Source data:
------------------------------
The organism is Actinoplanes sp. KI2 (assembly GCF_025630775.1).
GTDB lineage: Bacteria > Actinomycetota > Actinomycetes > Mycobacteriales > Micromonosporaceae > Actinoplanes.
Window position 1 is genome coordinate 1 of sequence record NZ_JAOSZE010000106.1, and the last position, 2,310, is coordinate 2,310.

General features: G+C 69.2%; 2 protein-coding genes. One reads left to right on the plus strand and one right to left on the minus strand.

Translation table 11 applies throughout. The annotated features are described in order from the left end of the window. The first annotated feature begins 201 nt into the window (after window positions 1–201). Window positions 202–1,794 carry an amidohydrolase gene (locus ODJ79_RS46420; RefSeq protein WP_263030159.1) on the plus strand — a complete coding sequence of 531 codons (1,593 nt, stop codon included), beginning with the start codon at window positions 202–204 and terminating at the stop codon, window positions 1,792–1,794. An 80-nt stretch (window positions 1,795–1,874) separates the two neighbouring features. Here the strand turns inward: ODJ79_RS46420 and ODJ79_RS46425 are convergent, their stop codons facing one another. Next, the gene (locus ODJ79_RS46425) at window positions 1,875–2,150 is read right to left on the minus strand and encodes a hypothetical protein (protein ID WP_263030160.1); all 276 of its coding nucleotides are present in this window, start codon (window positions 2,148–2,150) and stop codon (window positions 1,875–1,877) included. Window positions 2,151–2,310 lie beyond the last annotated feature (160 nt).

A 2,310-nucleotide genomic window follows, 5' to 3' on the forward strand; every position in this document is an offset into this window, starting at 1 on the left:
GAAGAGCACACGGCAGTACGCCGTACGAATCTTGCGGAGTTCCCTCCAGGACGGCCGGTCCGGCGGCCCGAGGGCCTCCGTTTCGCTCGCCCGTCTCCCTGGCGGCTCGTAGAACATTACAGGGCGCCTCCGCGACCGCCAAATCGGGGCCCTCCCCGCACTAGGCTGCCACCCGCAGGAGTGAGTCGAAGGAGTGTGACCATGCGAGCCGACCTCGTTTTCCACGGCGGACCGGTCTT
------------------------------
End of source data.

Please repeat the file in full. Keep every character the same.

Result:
The organism is Actinoplanes sp. KI2 (assembly GCF_025630775.1).
GTDB lineage: Bacteria > Actinomycetota > Actinomycetes > Mycobacteriales > Micromonosporaceae > Actinoplanes.
Window position 1 is genome coordinate 1 of sequence record NZ_JAOSZE010000106.1, and the last position, 2,310, is coordinate 2,310.

General features: G+C 69.2%; 2 protein-coding genes. One reads left to right on the plus strand and one right to left on the minus strand.

Translation table 11 applies throughout. The annotated features are described in order from the left end of the window. The first annotated feature begins 201 nt into the window (after window positions 1–201). Window positions 202–1,794 carry an amidohydrolase gene (locus ODJ79_RS46420; RefSeq protein WP_263030159.1) on the plus strand — a complete coding sequence of 531 codons (1,593 nt, stop codon included), beginning with the start codon at window positions 202–204 and terminating at the stop codon, window positions 1,792–1,794. An 80-nt stretch (window positions 1,795–1,874) separates the two neighbouring features. Here the strand turns inward: ODJ79_RS46420 and ODJ79_RS46425 are convergent, their stop codons facing one another. Next, the gene (locus ODJ79_RS46425) at window positions 1,875–2,150 is read right to left on the minus strand and encodes a hypothetical protein (protein ID WP_263030160.1); all 276 of its coding nucleotides are present in this window, start codon (window positions 2,148–2,150) and stop codon (window positions 1,875–1,877) included. Window positions 2,151–2,310 lie beyond the last annotated feature (160 nt).

A 2,310-nucleotide genomic window follows, 5' to 3' on the forward strand; every position in this document is an offset into this window, starting at 1 on the left:
GAAGAGCACACGGCAGTACGCCGTACGAATCTTGCGGAGTTCCCTCCAGGACGGCCGGTCCGGCGGCCCGAGGGCCTCCGTTTCGCTCGCCCGTCTCCCTGGCGGCTCGTAGAACATTACAGGGCGCCTCCGCGACCGCCAAATCGGGGCCCTCCCCGCACTAGGCTGCCACCCGCAGGAGTGAGTCGAAGGAGTGTGACCATGCGAGCCGACCTCGTTTTCCACGGCGGACCGGTCTT